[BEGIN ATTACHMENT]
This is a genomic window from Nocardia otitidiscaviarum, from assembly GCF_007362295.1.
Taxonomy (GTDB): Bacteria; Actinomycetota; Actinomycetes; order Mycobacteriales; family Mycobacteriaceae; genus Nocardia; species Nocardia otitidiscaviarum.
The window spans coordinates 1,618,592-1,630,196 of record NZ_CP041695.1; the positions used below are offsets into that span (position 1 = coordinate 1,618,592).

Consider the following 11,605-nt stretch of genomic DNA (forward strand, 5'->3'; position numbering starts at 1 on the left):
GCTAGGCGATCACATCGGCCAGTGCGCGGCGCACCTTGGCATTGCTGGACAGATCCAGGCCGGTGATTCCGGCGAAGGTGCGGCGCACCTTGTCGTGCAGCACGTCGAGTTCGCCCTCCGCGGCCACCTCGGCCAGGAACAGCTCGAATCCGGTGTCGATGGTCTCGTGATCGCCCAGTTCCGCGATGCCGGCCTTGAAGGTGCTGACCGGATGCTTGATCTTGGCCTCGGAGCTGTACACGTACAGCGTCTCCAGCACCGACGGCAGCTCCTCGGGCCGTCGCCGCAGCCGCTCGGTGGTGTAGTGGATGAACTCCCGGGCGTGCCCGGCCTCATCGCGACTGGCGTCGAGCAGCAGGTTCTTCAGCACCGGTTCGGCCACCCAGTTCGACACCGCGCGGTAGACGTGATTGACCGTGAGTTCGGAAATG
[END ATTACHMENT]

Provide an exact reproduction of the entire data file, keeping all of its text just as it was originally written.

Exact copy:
This is a genomic window from Nocardia otitidiscaviarum, from assembly GCF_007362295.1.
Taxonomy (GTDB): Bacteria; Actinomycetota; Actinomycetes; order Mycobacteriales; family Mycobacteriaceae; genus Nocardia; species Nocardia otitidiscaviarum.
The window spans coordinates 1,618,592-1,630,196 of record NZ_CP041695.1; the positions used below are offsets into that span (position 1 = coordinate 1,618,592).

Consider the following 11,605-nt stretch of genomic DNA (forward strand, 5'->3'; position numbering starts at 1 on the left):
GCTAGGCGATCACATCGGCCAGTGCGCGGCGCACCTTGGCATTGCTGGACAGATCCAGGCCGGTGATTCCGGCGAAGGTGCGGCGCACCTTGTCGTGCAGCACGTCGAGTTCGCCCTCCGCGGCCACCTCGGCCAGGAACAGCTCGAATCCGGTGTCGATGGTCTCGTGATCGCCCAGTTCCGCGATGCCGGCCTTGAAGGTGCTGACCGGATGCTTGATCTTGGCCTCGGAGCTGTACACGTACAGCGTCTCCAGCACCGACGGCAGCTCCTCGGGCCGTCGCCGCAGCCGCTCGGTGGTGTAGTGGATGAACTCCCGGGCGTGCCCGGCCTCATCGCGACTGGCGTCGAGCAGCAGGTTCTTCAGCACCGGTTCGGCCACCCAGTTCGACACCGCGCGGTAGACGTGATTGACCGTGAGTTCGGAAATG